How-to build a solar logger for ABB Power-One Inverters
This guide describe the way to hack a plug computer into a websolar logger. Before starting here is the frightening mandatory warning :
Do not open inverter enclosure when under load. High-voltage can cause death or serious injuries !
Both AC and DC power must always be disconnected. Even though, this will not be still 100% safe as internal capacitors may remain charged after disconnecting all sources of power.
Use a ARM devices like a PogoPlug, a Raspberry Pi or an Odroid. These devices are quite cheap (less than 50euro), without fans and are really low on consumption. If you choose a Pogoplug, beware : The Pogoplug v3 isn't supported and the mobile version, have only one USB port !
You must also have a dedicated drive of at least 2GB but you'll be at ease with more.
For ABB inverters, you'll need a converter USB/RS485 (Prolific 2303 chipset or FTDI FT232) you can find one for less than 10eur on ebay .
Make a RS485 cable: Use a RJ12 or more conveniently, the terminal block. See your manual for the correct connexion. On RJ12: it is Pin 2 as TR+, Pin 4 as TR- and Pin 6 as Grnd.
The 120ohm resistor (S2) should be set to 'on' on the last inverters of the bus.
Setting up :
The whole installation may takes more than an hour. So, let's start by listening to DI and then, log on your router and assign a static IP to your box. You may also configure your router and forward the port 80 if you wish to access your box from the outside and use a Dynamic DNS service like FreeDNS. You can install a systemd timer to update the DNS.
(Edit the example and put the files in /etc/systemd/system/ then "systemctl start freedns.timer" and "systemctl enable freedns.timer".)
So, let's start by installing the excellent Arch Linux ARM Linux distro for plugcomputers.
Installation and configuration of the Plug :
Once you finish with Arch Linux, log in ssh and change the root password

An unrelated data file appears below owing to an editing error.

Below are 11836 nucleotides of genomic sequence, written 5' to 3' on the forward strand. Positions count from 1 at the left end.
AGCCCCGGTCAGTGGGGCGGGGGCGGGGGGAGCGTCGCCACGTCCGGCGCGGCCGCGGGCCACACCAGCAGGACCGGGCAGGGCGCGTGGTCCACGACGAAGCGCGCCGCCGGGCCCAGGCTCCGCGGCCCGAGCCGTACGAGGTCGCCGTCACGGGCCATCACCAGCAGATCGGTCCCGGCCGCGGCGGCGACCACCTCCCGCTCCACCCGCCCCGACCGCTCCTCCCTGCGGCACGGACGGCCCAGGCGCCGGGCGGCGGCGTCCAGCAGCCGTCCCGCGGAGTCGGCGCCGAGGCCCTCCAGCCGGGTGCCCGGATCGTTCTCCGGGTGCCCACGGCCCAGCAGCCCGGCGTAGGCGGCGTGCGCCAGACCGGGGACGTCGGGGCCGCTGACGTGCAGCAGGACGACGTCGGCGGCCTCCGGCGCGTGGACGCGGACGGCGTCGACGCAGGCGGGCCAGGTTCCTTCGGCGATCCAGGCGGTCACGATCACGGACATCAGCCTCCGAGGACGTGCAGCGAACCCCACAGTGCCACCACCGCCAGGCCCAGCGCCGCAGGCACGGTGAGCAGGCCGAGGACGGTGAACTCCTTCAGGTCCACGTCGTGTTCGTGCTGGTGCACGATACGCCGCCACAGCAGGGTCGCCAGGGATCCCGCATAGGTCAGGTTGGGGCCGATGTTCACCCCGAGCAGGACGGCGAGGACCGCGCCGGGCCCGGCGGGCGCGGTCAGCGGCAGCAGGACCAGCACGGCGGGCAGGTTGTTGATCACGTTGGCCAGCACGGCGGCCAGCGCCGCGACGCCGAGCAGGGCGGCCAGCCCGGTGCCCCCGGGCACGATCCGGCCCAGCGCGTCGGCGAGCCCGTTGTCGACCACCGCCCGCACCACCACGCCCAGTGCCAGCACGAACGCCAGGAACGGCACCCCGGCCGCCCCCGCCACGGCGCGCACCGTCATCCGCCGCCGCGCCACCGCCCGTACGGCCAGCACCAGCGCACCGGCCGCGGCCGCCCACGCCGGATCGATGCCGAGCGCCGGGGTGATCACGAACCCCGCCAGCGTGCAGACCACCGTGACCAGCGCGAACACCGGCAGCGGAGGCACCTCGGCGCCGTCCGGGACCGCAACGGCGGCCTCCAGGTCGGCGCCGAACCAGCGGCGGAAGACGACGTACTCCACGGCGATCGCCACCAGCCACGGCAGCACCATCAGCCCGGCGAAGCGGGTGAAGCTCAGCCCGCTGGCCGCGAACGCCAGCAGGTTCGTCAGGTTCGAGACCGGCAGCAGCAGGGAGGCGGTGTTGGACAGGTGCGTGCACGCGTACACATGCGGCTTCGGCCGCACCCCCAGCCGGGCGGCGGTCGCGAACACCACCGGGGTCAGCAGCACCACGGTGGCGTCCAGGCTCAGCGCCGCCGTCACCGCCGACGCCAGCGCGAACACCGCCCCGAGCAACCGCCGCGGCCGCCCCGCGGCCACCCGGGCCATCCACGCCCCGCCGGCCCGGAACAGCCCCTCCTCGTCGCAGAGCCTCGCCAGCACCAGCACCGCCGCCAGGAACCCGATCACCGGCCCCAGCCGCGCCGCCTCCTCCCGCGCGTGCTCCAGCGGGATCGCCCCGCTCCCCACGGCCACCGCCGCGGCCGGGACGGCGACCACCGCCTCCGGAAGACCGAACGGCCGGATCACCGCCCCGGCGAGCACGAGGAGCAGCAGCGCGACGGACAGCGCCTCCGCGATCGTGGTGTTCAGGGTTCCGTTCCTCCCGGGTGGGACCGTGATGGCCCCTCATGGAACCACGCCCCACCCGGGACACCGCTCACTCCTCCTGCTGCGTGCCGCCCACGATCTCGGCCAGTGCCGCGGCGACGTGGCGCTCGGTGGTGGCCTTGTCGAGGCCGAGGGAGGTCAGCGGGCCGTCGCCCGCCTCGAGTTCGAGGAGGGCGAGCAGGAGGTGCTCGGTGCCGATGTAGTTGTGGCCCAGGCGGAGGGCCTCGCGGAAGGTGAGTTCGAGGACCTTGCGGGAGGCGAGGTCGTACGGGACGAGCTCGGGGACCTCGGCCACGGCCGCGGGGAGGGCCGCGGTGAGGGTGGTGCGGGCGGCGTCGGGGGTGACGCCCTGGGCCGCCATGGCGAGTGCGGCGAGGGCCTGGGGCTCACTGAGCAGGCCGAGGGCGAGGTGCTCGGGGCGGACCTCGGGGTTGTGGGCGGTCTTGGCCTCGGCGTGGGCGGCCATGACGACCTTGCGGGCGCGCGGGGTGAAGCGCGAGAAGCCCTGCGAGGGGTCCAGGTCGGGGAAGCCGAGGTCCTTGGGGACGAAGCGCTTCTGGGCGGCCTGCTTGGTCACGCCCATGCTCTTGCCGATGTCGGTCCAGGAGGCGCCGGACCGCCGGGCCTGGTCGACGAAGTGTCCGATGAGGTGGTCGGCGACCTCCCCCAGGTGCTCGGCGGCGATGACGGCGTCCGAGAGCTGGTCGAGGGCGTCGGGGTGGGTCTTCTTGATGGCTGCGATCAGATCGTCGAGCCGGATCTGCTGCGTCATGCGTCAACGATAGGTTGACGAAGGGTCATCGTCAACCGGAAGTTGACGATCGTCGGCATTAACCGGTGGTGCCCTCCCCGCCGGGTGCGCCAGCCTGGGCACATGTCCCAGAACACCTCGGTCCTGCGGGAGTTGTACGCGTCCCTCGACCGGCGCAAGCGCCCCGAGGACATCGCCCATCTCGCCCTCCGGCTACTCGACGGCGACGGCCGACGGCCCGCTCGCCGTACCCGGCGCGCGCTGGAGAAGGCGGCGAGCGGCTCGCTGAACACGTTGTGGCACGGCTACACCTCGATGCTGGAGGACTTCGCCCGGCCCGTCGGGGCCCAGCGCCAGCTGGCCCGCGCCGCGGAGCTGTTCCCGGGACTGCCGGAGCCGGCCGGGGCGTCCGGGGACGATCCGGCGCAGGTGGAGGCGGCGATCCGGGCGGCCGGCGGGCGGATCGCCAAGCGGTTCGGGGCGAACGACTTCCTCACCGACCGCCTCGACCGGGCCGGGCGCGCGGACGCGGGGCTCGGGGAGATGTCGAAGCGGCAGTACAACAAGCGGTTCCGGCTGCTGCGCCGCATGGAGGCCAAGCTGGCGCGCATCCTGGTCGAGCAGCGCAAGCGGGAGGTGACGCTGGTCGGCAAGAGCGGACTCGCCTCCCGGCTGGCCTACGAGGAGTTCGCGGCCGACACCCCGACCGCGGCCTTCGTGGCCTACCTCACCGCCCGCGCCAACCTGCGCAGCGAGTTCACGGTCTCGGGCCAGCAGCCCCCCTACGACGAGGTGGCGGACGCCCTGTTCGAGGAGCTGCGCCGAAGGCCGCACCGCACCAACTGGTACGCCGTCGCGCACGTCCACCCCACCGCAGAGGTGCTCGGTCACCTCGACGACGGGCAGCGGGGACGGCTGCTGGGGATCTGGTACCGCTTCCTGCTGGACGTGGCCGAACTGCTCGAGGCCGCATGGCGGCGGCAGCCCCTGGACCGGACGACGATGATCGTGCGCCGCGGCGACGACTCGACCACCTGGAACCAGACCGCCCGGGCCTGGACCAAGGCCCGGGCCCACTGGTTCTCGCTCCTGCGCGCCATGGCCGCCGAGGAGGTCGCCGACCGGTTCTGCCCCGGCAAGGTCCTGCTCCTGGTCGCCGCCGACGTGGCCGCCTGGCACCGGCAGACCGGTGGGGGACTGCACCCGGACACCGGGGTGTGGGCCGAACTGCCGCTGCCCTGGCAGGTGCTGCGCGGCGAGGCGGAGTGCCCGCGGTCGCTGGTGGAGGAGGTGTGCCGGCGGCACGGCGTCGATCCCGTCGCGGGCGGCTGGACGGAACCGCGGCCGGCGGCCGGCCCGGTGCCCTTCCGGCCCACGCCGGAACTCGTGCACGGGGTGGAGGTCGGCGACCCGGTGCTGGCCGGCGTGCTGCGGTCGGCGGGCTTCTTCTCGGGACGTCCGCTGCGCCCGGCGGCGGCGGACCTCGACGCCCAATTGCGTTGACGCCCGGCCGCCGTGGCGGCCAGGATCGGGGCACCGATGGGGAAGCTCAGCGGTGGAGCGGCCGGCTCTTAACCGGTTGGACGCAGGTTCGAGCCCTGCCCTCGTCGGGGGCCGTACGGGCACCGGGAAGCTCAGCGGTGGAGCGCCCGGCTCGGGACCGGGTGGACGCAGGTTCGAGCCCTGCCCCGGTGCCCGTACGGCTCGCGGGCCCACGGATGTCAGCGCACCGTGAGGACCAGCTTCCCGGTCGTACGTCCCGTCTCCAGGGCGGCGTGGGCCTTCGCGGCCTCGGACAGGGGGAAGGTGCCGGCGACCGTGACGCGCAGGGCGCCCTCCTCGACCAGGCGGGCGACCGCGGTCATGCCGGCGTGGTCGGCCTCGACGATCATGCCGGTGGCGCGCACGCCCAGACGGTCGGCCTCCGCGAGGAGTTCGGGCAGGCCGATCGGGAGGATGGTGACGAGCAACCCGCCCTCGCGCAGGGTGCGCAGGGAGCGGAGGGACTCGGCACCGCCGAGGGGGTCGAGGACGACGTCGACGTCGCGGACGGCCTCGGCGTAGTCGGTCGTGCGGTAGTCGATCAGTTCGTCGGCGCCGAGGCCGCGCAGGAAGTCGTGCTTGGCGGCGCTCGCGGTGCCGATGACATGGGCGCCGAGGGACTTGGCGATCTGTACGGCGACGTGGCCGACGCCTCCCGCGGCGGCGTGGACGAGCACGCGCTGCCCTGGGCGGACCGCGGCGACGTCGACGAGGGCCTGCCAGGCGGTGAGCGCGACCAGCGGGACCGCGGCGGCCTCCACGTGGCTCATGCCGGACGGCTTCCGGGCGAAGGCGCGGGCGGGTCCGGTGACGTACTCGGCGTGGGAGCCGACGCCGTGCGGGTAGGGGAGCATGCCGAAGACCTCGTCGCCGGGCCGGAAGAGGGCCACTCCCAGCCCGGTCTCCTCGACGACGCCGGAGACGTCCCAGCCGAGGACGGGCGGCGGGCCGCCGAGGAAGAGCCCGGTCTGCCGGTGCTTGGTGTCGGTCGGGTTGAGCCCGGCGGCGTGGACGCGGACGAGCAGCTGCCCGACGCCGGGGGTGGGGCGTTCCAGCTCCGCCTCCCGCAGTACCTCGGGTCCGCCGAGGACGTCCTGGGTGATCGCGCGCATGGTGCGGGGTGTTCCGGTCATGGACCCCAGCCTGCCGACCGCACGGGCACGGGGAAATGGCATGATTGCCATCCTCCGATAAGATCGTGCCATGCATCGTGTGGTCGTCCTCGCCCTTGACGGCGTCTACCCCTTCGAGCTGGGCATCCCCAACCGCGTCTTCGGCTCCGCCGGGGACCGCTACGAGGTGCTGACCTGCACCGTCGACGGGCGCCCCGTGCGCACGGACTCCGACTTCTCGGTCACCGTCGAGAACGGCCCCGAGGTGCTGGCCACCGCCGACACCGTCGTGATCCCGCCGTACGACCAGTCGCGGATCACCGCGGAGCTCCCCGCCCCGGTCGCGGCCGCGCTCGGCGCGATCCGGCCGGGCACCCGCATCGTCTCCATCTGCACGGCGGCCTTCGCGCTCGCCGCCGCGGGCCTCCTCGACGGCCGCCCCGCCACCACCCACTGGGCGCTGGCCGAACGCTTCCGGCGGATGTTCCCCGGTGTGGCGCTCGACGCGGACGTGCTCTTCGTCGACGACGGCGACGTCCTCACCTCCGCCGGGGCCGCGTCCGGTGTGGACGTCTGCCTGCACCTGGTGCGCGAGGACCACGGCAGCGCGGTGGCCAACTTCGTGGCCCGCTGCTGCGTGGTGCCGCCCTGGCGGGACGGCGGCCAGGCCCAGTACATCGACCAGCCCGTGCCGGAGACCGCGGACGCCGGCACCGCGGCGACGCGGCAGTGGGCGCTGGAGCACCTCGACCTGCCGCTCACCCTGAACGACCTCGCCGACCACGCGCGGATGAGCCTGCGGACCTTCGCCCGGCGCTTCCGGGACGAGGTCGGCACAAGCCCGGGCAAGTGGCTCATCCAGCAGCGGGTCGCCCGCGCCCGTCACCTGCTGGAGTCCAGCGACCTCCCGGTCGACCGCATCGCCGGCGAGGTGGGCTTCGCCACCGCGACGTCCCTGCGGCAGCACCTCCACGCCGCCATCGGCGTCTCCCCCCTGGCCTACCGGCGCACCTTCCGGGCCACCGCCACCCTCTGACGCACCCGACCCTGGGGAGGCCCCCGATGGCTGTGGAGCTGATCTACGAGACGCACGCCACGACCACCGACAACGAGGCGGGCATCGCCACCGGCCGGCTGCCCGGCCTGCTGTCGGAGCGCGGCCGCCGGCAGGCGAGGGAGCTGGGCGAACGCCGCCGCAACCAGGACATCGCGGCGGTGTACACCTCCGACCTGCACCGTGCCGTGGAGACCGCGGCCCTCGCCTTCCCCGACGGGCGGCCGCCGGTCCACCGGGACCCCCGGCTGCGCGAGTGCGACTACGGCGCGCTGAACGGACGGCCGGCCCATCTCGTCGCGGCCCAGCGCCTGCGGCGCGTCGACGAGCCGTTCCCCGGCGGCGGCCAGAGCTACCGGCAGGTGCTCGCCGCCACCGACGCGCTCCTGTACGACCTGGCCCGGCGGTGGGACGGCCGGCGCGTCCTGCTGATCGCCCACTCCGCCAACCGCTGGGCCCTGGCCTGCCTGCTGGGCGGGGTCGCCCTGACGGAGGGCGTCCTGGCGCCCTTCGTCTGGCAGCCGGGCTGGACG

Configure your system
To list available zones use: timedatectl list-timezones
Add you hosts name in hosts list,it should match the one you previously set
eg: 127.0.0.1 localhost.localdomain localhost Plugbox
Update the whole things and install converter drivers (may takes a while)
Your system will reboot. Login in using your new password.
Installation and configuration of the webserver :
Installing nginx and PHP
Put this nginx config file, this fastcgi_params and this fastcgi.conf file in /etc/nginx/
Configuring php :
uncomment (remove the ;) extension=calendar.so and curl.so
Enable nginx and php-fpm service on boot and start it :
At this stage you should be able to see your empty webserver running
Installation of the communication application :
Download the Aurora inverter communication application from here and compilators
Put aurora in your /home folder then extract
Make sure the communication with the inverter(s) work and is reliable ! (eg: aurora -a2 -T -d0 -e /dev/ttyUSB0)
Allow the 'www' user to run aurora and use the com ports :
Installation and configuration of SMTP :
If you wish to received email notification from 123Solar, install msmtp (Easy and simple SMTP client)
edit the configuration file /etc/msmtprc
The permission and ownership of /etc/msmtprc should be set -precisely- to -rw------- 1 http root
# Accounts will inherit settings from this section
# Gmail address
# Set a default account
account default : gmail
Look for sendmail_path option in /etc/php.ini and edit it like this : sendmail_path = "/usr/bin/msmtp -C /etc/msmtprc -t"
Installation and configuration of 123Solar :
Put the archive on your web server's folder then extract.
Go then in your browser for configuration (eg: http://yourIP/123solar/).
Once the http authentication files have been setup, you need to uncomment the lines "Uncomment those lines" in the /etc/nginx/nginx.conf example.